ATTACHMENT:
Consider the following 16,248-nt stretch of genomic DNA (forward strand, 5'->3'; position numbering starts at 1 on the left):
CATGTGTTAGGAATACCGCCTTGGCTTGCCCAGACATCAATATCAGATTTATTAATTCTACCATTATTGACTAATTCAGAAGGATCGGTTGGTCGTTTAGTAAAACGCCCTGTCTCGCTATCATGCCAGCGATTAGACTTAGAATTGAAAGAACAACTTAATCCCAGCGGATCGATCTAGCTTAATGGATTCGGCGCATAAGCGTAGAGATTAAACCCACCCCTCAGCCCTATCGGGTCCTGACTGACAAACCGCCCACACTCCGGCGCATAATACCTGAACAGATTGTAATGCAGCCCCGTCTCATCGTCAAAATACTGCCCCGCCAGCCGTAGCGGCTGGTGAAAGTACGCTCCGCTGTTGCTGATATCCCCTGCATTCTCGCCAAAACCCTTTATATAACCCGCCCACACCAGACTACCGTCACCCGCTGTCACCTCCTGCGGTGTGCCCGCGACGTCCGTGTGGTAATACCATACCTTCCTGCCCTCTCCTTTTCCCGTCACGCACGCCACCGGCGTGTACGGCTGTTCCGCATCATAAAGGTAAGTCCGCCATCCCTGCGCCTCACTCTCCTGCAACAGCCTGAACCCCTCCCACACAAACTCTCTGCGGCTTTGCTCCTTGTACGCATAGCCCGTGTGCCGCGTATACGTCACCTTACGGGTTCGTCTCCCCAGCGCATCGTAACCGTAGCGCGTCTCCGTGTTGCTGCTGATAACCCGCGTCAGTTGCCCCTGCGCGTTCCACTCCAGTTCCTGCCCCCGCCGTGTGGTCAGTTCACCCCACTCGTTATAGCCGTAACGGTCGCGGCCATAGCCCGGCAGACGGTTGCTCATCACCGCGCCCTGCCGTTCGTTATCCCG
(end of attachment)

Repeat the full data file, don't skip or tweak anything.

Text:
Consider the following 16,248-nt stretch of genomic DNA (forward strand, 5'->3'; position numbering starts at 1 on the left):
CATGTGTTAGGAATACCGCCTTGGCTTGCCCAGACATCAATATCAGATTTATTAATTCTACCATTATTGACTAATTCAGAAGGATCGGTTGGTCGTTTAGTAAAACGCCCTGTCTCGCTATCATGCCAGCGATTAGACTTAGAATTGAAAGAACAACTTAATCCCAGCGGATCGATCTAGCTTAATGGATTCGGCGCATAAGCGTAGAGATTAAACCCACCCCTCAGCCCTATCGGGTCCTGACTGACAAACCGCCCACACTCCGGCGCATAATACCTGAACAGATTGTAATGCAGCCCCGTCTCATCGTCAAAATACTGCCCCGCCAGCCGTAGCGGCTGGTGAAAGTACGCTCCGCTGTTGCTGATATCCCCTGCATTCTCGCCAAAACCCTTTATATAACCCGCCCACACCAGACTACCGTCACCCGCTGTCACCTCCTGCGGTGTGCCCGCGACGTCCGTGTGGTAATACCATACCTTCCTGCCCTCTCCTTTTCCCGTCACGCACGCCACCGGCGTGTACGGCTGTTCCGCATCATAAAGGTAAGTCCGCCATCCCTGCGCCTCACTCTCCTGCAACAGCCTGAACCCCTCCCACACAAACTCTCTGCGGCTTTGCTCCTTGTACGCATAGCCCGTGTGCCGCGTATACGTCACCTTACGGGTTCGTCTCCCCAGCGCATCGTAACCGTAGCGCGTCTCCGTGTTGCTGCTGATAACCCGCGTCAGTTGCCCCTGCGCGTTCCACTCCAGTTCCTGCCCCCGCCGTGTGGTCAGTTCACCCCACTCGTTATAGCCGTAACGGTCGCGGCCATAGCCCGGCAGACGGTTGCTCATCACCGCGCCCTGCCGTTCGTTATCCCG